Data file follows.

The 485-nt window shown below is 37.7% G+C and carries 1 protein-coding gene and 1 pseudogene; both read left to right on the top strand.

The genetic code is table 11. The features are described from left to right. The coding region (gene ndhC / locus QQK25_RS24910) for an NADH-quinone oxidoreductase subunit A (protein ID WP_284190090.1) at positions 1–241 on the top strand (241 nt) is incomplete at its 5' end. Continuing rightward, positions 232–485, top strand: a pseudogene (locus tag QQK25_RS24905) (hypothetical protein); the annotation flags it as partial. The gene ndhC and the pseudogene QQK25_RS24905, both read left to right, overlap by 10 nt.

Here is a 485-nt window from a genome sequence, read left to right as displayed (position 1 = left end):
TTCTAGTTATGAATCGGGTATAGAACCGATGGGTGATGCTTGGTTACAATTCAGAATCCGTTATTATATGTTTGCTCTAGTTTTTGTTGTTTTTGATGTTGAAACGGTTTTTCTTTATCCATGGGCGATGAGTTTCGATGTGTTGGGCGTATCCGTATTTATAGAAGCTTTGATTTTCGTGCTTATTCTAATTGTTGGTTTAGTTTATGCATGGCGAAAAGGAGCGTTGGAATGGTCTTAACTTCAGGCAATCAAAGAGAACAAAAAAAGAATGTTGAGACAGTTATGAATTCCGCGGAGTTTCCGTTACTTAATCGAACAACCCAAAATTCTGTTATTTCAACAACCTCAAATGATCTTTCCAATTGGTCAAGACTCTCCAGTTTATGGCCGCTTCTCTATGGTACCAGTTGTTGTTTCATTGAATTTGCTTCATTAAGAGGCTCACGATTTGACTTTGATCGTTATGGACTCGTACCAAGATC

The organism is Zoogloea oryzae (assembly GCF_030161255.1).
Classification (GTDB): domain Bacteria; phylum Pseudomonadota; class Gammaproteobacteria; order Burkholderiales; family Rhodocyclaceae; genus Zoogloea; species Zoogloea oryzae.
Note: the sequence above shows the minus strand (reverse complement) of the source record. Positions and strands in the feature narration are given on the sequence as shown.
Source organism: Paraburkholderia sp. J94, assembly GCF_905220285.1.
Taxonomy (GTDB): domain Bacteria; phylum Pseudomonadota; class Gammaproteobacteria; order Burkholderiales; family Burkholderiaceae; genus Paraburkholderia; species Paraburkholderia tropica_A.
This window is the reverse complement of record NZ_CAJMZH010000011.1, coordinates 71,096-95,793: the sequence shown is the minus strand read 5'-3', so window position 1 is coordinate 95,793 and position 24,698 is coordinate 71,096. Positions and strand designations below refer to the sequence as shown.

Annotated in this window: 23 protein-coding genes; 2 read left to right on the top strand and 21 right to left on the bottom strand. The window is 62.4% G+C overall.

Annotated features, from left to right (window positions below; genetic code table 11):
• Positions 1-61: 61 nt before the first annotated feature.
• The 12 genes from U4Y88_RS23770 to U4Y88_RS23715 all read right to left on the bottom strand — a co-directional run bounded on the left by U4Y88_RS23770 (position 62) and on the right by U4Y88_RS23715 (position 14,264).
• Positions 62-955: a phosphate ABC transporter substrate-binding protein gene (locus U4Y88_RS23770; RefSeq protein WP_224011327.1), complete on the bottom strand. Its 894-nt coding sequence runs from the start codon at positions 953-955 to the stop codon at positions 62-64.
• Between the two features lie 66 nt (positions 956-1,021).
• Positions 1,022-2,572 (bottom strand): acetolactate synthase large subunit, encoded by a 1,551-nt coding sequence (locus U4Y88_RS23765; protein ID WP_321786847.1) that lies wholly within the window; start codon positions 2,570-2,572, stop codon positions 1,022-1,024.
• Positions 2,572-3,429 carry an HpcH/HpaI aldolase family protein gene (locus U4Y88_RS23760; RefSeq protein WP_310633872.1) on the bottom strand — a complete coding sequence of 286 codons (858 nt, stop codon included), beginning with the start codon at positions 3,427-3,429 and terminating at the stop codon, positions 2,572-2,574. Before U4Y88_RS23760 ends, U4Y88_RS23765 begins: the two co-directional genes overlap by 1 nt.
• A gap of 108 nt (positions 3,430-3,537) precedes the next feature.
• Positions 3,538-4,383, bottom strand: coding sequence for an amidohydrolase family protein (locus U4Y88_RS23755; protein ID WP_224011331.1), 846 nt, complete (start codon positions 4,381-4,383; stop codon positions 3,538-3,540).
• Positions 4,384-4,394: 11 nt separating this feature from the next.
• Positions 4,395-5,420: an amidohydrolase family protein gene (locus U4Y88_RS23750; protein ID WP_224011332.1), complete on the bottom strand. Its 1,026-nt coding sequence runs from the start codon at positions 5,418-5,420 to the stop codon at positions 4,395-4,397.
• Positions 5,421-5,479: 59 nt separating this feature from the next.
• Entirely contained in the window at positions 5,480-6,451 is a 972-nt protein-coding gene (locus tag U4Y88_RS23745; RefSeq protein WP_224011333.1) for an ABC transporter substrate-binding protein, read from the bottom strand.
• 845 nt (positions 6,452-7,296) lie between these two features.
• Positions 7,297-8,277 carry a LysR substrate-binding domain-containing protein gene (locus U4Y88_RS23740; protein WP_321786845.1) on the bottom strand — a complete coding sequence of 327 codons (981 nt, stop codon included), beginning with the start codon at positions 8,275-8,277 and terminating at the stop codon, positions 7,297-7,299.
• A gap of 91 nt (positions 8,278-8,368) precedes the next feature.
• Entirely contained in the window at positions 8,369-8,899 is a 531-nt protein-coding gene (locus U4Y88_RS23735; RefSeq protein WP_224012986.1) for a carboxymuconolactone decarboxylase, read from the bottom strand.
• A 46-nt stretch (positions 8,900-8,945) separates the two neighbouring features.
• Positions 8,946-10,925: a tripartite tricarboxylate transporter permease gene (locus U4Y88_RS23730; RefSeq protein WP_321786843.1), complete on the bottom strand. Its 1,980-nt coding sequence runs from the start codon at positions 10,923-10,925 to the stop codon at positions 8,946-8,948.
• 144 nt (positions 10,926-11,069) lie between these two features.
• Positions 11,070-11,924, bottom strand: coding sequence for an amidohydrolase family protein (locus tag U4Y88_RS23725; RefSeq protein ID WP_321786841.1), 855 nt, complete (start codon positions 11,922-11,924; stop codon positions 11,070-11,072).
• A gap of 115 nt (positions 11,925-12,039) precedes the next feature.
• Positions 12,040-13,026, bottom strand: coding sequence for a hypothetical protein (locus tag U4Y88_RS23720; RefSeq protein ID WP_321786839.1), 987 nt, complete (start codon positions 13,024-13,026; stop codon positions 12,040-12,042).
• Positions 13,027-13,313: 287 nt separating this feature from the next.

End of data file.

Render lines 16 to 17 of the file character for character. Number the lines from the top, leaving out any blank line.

• Between the two features lie 66 nt (positions 956-1,021).
• Positions 1,022-2,572 (bottom strand): acetolactate synthase large subunit, encoded by a 1,551-nt coding sequence (locus U4Y88_RS23765; protein ID WP_321786847.1) that lies wholly within the window; start codon positions 2,570-2,572, stop codon positions 1,022-1,024.